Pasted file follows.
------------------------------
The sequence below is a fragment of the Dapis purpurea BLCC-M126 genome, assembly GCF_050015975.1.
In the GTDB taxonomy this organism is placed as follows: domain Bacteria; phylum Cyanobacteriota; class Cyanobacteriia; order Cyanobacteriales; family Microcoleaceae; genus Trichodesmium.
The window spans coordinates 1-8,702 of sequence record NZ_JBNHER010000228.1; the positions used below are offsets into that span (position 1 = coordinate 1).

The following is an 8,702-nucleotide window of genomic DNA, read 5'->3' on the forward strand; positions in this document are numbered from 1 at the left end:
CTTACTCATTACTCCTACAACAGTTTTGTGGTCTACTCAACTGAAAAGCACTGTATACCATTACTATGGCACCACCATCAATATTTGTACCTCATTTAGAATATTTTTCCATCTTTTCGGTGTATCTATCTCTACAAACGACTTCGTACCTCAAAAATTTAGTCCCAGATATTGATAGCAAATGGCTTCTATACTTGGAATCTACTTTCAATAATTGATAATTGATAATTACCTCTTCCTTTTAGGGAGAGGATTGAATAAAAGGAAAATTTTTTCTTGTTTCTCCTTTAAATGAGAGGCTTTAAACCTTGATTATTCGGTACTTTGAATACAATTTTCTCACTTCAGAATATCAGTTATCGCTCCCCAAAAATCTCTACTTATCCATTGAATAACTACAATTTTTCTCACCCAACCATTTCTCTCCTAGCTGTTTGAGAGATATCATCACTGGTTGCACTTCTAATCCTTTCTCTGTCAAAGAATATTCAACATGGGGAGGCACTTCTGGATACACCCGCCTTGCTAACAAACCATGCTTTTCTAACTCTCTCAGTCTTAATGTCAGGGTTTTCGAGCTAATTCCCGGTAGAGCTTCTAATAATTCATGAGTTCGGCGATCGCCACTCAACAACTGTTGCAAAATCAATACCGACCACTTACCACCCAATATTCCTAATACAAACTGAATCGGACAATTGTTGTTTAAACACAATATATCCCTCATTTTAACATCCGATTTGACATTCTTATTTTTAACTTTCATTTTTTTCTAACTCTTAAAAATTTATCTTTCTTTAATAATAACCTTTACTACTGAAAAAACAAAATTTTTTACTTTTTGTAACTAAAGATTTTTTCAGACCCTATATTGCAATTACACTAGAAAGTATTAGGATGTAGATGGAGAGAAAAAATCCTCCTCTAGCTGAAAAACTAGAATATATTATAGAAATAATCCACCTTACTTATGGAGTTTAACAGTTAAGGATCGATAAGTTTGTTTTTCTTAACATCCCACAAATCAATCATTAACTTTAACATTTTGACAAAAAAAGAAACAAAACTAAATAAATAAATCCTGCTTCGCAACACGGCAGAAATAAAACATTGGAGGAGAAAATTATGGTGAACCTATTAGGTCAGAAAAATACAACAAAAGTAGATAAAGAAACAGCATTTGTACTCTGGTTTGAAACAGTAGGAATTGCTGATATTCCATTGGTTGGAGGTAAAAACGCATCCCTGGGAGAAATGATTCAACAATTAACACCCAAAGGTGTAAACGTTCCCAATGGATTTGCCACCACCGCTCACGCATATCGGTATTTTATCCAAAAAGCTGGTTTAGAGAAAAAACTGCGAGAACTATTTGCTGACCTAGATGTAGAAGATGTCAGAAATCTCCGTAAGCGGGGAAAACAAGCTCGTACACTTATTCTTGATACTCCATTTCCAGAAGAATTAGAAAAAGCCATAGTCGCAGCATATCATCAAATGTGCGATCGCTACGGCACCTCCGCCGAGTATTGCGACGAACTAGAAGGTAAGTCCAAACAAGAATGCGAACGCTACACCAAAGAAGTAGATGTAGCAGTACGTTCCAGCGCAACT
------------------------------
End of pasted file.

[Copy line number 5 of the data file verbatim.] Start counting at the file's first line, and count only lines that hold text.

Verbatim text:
CTTACTCATTACTCCTACAACAGTTTTGTGGTCTACTCAACTGAAAAGCACTGTATACCATTACTATGGCACCACCATCAATATTTGTACCTCATTTAGAATATTTTTCCATCTTTTCGGTGTATCTATCTCTACAAACGACTTCGTACCTCAAAAATTTAGTCCCAGATATTGATAGCAAATGGCTTCTATACTTGGAATCTACTTTCAATAATTGATAATTGATAATTACCTCTTCCTTTTAGGGAGAGGATTGAATAAAAGGAAAATTTTTTCTTGTTTCTCCTTTAAATGAGAGGCTTTAAACCTTGATTATTCGGTACTTTGAATACAATTTTCTCACTTCAGAATATCAGTTATCGCTCCCCAAAAATCTCTACTTATCCATTGAATAACTACAATTTTTCTCACCCAACCATTTCTCTCCTAGCTGTTTGAGAGATATCATCACTGGTTGCACTTCTAATCCTTTCTCTGTCAAAGAATATTCAACATGGGGAGGCACTTCTGGATACACCCGCCTTGCTAACAAACCATGCTTTTCTAACTCTCTCAGTCTTAATGTCAGGGTTTTCGAGCTAATTCCCGGTAGAGCTTCTAATAATTCATGAGTTCGGCGATCGCCACTCAACAACTGTTGCAAAATCAATACCGACCACTTACCACCCAATATTCCTAATACAAACTGAATCGGACAATTGTTGTTTAAACACAATATATCCCTCATTTTAACATCCGATTTGACATTCTTATTTTTAACTTTCATTTTTTTCTAACTCTTAAAAATTTATCTTTCTTTAATAATAACCTTTACTACTGAAAAAACAAAATTTTTTACTTTTTGTAACTAAAGATTTTTTCAGACCCTATATTGCAATTACACTAGAAAGTATTAGGATGTAGATGGAGAGAAAAAATCCTCCTCTAGCTGAAAAACTAGAATATATTATAGAAATAATCCACCTTACTTATGGAGTTTAACAGTTAAGGATCGATAAGTTTGTTTTTCTTAACATCCCACAAATCAATCATTAACTTTAACATTTTGACAAAAAAAGAAACAAAACTAAATAAATAAATCCTGCTTCGCAACACGGCAGAAATAAAACATTGGAGGAGAAAATTATGGTGAACCTATTAGGTCAGAAAAATACAACAAAAGTAGATAAAGAAACAGCATTTGTACTCTGGTTTGAAACAGTAGGAATTGCTGATATTCCATTGGTTGGAGGTAAAAACGCATCCCTGGGAGAAATGATTCAACAATTAACACCCAAAGGTGTAAACGTTCCCAATGGATTTGCCACCACCGCTCACGCATATCGGTATTTTATCCAAAAAGCTGGTTTAGAGAAAAAACTGCGAGAACTATTTGCTGACCTAGATGTAGAAGATGTCAGAAATCTCCGTAAGCGGGGAAAACAAGCTCGTACACTTATTCTTGATACTCCATTTCCAGAAGAATTAGAAAAAGCCATAGTCGCAGCATATCATCAAATGTGCGATCGCTACGGCACCTCCGCCGAGTATTGCGACGAACTAGAAGGTAAGTCCAAACAAGAATGCGAACGCTACACCAAAGAAGTAGATGTAGCAGTACGTTCCAGCGCAACT